“Wisdom in a Thimble: Fables for Managers”

Posted by jlubans on February 22, 2016

An invitation to speak at the National Library of Latvia* happily coincided with my interest in putting out an e-book based on this blog’s Friday Fable. My working idea is to select 100 of the fables – a feature of this blog since mid-2012 – and update my commentary for each fable. To add some cachet to the book, I’ll include a dozen original illustrations by Béatrice Coron.
So, the library’s invitation has gotten me beyond the initial thinking phase and more towards the doing part. (Indeed, the thimble metaphor in the title is one immediate result.)
The talk’s introduction will cover briefly several questions like: Who was Aesop and how did the Aesopic tradition come to be? Is it true that Aesop was a slave with disabilities? Is there any truth to that he somehow gained as an adult the gift of speech and a knack for telling clever stories? Finally, did his fables lead to his being hurled off of a cliff to his death at Delphi?
So there’s some romance to impart. But, let’s get literary:
What are fables compared to fairy tales, proverbs, folk sayings, etc? How can talking animals and plants offer any helpful hints for managers and workers? Isn’t there the risk that perusing fables is akin to a grownup’s playing in a sandbox? Are fables not mere childish things, like plush stuffed animals to be put away after a certain age, to be relinquished, however unwillingly?
We’ll see.
For myself, I cannot think of anything more apt for a library setting than talking about fables; they’re the stuff most of our readers were first exposed to when learning to read. It’s the stuff of family life, of learning the do’s and don’ts of life at the kitchen table or at mother’s knee as she sews or with dad as you ride with him on a tractor doing farm chores. An era, some would say, now long gone, ineffectually replaced with staring into smart phones for life lessons. But, I digress.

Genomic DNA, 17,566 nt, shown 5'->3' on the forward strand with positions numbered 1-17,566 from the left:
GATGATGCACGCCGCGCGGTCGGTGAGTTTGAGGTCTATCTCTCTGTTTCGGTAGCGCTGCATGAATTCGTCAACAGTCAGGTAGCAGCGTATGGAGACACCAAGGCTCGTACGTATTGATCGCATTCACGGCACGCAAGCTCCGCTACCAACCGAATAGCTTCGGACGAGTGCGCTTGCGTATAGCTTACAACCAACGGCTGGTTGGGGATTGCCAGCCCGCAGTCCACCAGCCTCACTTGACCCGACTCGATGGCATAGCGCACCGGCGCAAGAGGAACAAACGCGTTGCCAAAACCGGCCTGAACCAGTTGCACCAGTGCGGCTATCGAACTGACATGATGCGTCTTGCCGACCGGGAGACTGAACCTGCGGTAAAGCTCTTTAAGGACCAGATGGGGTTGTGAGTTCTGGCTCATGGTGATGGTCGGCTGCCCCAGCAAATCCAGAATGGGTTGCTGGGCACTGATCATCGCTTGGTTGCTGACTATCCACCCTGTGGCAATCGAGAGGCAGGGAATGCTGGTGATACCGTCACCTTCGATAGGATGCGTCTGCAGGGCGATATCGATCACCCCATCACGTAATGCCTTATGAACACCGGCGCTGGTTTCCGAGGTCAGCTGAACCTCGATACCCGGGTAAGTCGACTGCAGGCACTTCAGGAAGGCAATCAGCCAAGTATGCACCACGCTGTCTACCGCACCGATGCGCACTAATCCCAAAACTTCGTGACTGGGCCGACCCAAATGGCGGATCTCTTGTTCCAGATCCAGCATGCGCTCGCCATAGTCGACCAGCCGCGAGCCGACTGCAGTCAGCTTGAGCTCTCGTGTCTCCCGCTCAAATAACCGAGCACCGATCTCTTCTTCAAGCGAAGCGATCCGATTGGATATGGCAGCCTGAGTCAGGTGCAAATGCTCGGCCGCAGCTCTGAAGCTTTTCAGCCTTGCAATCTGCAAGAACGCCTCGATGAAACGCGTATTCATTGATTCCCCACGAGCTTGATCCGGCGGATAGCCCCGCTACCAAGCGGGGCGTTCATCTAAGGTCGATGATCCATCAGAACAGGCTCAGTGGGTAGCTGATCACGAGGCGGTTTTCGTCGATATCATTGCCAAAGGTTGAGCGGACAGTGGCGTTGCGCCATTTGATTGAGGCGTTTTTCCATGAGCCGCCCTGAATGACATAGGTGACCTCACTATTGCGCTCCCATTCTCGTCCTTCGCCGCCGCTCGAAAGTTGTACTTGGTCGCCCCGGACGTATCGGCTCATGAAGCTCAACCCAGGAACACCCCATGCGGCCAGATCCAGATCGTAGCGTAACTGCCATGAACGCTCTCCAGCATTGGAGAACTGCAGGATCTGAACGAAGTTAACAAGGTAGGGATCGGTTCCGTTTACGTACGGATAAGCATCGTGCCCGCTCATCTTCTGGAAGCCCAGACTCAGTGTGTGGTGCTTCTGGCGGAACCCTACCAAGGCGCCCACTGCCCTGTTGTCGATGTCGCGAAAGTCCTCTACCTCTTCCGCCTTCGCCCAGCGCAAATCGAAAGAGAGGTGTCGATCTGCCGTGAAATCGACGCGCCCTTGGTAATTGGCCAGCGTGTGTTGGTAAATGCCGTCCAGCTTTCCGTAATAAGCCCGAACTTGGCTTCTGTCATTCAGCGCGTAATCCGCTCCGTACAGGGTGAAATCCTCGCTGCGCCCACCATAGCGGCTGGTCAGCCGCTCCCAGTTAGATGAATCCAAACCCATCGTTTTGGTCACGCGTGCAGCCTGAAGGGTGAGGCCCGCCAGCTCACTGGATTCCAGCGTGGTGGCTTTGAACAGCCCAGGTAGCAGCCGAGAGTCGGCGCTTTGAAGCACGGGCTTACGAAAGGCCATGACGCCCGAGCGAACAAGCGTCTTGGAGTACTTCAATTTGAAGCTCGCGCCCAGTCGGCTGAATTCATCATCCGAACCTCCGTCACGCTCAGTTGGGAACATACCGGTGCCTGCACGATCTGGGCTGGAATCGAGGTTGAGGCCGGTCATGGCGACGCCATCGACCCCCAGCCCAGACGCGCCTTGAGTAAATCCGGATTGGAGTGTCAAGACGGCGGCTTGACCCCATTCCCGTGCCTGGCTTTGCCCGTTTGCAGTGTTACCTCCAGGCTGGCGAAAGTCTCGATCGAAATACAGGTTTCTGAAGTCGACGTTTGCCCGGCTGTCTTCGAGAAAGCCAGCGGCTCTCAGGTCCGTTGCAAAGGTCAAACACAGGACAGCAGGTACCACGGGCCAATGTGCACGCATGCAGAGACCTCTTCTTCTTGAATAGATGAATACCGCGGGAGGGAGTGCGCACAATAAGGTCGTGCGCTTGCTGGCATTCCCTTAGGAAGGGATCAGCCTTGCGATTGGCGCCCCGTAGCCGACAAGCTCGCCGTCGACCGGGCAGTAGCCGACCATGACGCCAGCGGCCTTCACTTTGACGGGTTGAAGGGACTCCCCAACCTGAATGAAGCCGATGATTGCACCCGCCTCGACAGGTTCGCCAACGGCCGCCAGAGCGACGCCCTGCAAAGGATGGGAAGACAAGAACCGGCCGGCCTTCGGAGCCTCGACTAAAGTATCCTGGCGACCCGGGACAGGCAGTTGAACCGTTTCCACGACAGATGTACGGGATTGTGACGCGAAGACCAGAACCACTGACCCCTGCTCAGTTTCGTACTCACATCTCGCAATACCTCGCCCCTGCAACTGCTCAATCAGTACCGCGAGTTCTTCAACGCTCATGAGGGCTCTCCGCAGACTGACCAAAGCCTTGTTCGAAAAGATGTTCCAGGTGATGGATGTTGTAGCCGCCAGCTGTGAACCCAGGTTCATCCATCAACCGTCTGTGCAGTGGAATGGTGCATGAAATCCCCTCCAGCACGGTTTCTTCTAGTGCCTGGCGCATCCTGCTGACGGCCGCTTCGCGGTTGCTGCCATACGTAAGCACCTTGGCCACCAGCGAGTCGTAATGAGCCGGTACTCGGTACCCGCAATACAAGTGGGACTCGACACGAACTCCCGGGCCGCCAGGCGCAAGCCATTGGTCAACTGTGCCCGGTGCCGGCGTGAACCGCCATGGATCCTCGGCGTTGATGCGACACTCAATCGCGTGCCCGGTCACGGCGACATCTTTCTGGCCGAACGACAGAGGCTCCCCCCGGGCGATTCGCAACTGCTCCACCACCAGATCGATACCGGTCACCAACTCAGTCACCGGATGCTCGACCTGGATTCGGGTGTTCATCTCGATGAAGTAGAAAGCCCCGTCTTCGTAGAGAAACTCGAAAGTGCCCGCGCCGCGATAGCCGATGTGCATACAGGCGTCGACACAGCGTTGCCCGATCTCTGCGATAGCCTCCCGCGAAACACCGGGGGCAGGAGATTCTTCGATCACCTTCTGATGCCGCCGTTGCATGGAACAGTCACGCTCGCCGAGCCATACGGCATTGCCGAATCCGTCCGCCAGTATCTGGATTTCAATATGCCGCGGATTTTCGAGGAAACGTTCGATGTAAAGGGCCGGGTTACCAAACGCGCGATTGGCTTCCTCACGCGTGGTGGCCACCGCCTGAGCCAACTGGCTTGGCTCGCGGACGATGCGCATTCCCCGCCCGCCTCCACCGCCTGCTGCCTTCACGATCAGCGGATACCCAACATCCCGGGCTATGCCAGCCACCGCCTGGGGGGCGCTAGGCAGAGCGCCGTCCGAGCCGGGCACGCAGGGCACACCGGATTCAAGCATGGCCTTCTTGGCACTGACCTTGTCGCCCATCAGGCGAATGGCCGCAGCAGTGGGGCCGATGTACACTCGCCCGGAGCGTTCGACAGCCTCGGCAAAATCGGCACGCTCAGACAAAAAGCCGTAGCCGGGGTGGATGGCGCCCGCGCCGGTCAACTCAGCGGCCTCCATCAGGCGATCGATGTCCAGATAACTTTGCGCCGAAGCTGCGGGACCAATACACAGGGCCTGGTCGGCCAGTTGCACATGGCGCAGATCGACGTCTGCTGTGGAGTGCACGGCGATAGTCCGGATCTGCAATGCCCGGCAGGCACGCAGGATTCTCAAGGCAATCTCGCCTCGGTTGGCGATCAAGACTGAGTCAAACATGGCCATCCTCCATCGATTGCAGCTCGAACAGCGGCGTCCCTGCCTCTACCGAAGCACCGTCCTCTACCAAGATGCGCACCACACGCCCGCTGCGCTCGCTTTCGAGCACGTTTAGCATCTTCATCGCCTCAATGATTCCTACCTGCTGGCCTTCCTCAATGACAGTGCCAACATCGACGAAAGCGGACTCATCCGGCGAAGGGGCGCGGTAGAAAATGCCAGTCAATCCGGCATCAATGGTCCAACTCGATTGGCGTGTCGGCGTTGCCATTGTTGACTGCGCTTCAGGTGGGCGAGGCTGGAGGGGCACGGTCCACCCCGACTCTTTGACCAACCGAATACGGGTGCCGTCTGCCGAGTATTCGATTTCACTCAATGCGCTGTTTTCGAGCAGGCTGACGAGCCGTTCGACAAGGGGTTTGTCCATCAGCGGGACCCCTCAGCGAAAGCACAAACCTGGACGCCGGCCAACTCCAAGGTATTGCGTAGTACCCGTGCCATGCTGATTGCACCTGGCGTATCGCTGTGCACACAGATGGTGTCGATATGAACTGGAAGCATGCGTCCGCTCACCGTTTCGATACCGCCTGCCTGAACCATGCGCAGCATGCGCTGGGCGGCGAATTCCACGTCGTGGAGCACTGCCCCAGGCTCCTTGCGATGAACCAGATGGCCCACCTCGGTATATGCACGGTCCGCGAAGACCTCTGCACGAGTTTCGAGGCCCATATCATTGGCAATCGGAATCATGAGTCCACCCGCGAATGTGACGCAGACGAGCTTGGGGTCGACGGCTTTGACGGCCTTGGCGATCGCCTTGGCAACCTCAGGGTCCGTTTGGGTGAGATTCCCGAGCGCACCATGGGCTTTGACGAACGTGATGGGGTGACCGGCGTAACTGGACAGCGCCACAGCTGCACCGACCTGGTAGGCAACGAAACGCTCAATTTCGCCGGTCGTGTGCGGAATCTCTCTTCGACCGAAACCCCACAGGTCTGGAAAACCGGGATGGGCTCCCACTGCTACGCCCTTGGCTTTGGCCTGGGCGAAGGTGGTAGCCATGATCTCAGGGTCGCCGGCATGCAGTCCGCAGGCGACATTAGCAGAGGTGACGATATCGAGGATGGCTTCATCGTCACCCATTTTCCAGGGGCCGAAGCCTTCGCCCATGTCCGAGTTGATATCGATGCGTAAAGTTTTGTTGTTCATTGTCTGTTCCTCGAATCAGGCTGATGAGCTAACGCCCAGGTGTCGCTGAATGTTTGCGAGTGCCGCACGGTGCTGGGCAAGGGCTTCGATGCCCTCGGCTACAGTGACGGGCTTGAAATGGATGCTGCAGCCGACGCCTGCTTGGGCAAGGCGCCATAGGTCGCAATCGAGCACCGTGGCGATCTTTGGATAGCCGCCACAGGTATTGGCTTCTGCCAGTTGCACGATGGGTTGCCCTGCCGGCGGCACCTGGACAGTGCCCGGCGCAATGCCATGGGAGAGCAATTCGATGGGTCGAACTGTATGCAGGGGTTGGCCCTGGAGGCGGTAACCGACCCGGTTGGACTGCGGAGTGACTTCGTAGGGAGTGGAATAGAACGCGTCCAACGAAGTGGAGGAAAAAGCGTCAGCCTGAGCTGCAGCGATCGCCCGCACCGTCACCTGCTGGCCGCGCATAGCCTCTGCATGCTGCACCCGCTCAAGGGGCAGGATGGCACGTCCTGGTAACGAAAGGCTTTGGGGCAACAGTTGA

Are fables not a creative aspect of our being? Why else are we drawn to fables, pithy sayings and proverbs uttered by the likes of Saturnin, Sancho Panza, or Josef Švejk? Fables are all about observing the human condition.
Since I have written a dozen or so of my own fables, I plan to offer up some ideas on what triggers my thinking towards writing a fable, for example, “The Bear in the Tree.
Yes, a bit of “how I do it” but something I hope will prove useful to the audience since at the end of my presentation I will ask them, in small groups, to write a fable based on a Latvian or African proverb. The provided proverb will be the moral and their task will be to build a fable of their invention around it. A few of my favorites:
"’We have rowed well,’ said the flea as the fishing boat arrived at its mooring.”
“An ample backside will easily find a bench to sit on.”
“The ready back gets all the loads.”
“If there is a hailstorm, we all cover our heads.”

What is it about fables that appeal to me so much? Fables advise us on social values, and provide admonitions and rules-for-living. They inculcate common sense. They are pragmatic, practical and realistic. Some, of course, have more than one interpretation – what in life does not? Are we not always asked to consider both sides?
So, I find in fables thimble-size lessons for the workplace; thimblefuls of wisdom about how we behave to each other and cautions of man’s tendency to err. For example, in the fable about the frogs wanting a king, the frogs willingly give up self-rule for a tyrant, a crane, that consumes them. How many among us would willingly surrender uncertainty for someone to tell us what to do?
And then there’s the story of the drowning boy who, in need of a helping hand, instead gets a lecture on the foolishness of playing in deep water. How often, at work, have you heard, “I told you so” in lieu of “What can I do to help?”

*Caption: My venue. The National Library of Latvia at evening.

© Copyright John Lubans 2016

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